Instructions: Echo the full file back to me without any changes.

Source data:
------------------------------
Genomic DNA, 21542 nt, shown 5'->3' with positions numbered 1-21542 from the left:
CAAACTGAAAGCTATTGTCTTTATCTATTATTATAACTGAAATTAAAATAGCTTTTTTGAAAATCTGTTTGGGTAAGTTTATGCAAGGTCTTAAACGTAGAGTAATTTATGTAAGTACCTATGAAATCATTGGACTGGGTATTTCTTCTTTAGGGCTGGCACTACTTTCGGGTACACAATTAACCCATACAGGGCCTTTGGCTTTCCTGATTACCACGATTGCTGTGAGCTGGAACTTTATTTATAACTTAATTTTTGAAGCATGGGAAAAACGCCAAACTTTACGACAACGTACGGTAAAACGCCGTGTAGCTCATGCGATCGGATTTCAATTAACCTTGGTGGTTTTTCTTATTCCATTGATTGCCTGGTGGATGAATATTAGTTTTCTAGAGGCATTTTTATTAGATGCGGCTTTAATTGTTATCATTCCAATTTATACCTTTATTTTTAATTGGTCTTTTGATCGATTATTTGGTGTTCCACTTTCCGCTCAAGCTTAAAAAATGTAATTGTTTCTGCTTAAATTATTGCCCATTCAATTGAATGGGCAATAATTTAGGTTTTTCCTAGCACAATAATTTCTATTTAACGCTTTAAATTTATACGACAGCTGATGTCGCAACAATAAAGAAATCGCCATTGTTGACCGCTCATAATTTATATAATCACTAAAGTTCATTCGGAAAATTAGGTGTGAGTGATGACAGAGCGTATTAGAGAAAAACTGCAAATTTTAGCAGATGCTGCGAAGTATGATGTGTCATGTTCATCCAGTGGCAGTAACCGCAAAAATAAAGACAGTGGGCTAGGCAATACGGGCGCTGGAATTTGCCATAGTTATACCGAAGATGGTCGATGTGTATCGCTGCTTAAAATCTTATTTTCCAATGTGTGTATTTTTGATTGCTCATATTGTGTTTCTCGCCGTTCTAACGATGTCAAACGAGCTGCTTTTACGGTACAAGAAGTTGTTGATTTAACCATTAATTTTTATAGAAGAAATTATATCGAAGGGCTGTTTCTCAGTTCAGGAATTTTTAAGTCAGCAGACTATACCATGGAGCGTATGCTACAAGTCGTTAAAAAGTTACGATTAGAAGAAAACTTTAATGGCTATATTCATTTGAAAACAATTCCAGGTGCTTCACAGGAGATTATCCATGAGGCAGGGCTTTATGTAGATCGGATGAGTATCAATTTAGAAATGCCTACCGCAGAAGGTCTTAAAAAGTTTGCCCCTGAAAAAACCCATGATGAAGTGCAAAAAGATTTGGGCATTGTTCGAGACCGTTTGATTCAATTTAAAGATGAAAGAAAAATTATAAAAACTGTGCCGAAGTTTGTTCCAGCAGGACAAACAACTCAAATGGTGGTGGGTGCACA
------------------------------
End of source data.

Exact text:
Genomic DNA, 21542 nt, shown 5'->3' with positions numbered 1-21542 from the left:
CAAACTGAAAGCTATTGTCTTTATCTATTATTATAACTGAAATTAAAATAGCTTTTTTGAAAATCTGTTTGGGTAAGTTTATGCAAGGTCTTAAACGTAGAGTAATTTATGTAAGTACCTATGAAATCATTGGACTGGGTATTTCTTCTTTAGGGCTGGCACTACTTTCGGGTACACAATTAACCCATACAGGGCCTTTGGCTTTCCTGATTACCACGATTGCTGTGAGCTGGAACTTTATTTATAACTTAATTTTTGAAGCATGGGAAAAACGCCAAACTTTACGACAACGTACGGTAAAACGCCGTGTAGCTCATGCGATCGGATTTCAATTAACCTTGGTGGTTTTTCTTATTCCATTGATTGCCTGGTGGATGAATATTAGTTTTCTAGAGGCATTTTTATTAGATGCGGCTTTAATTGTTATCATTCCAATTTATACCTTTATTTTTAATTGGTCTTTTGATCGATTATTTGGTGTTCCACTTTCCGCTCAAGCTTAAAAAATGTAATTGTTTCTGCTTAAATTATTGCCCATTCAATTGAATGGGCAATAATTTAGGTTTTTCCTAGCACAATAATTTCTATTTAACGCTTTAAATTTATACGACAGCTGATGTCGCAACAATAAAGAAATCGCCATTGTTGACCGCTCATAATTTATATAATCACTAAAGTTCATTCGGAAAATTAGGTGTGAGTGATGACAGAGCGTATTAGAGAAAAACTGCAAATTTTAGCAGATGCTGCGAAGTATGATGTGTCATGTTCATCCAGTGGCAGTAACCGCAAAAATAAAGACAGTGGGCTAGGCAATACGGGCGCTGGAATTTGCCATAGTTATACCGAAGATGGTCGATGTGTATCGCTGCTTAAAATCTTATTTTCCAATGTGTGTATTTTTGATTGCTCATATTGTGTTTCTCGCCGTTCTAACGATGTCAAACGAGCTGCTTTTACGGTACAAGAAGTTGTTGATTTAACCATTAATTTTTATAGAAGAAATTATATCGAAGGGCTGTTTCTCAGTTCAGGAATTTTTAAGTCAGCAGACTATACCATGGAGCGTATGCTACAAGTCGTTAAAAAGTTACGATTAGAAGAAAACTTTAATGGCTATATTCATTTGAAAACAATTCCAGGTGCTTCACAGGAGATTATCCATGAGGCAGGGCTTTATGTAGATCGGATGAGTATCAATTTAGAAATGCCTACCGCAGAAGGTCTTAAAAAGTTTGCCCCTGAAAAAACCCATGATGAAGTGCAAAAAGATTTGGGCATTGTTCGAGACCGTTTGATTCAATTTAAAGATGAAAGAAAAATTATAAAAACTGTGCCGAAGTTTGTTCCAGCAGGACAAACAACTCAAATGGTGGTGGGTGCACA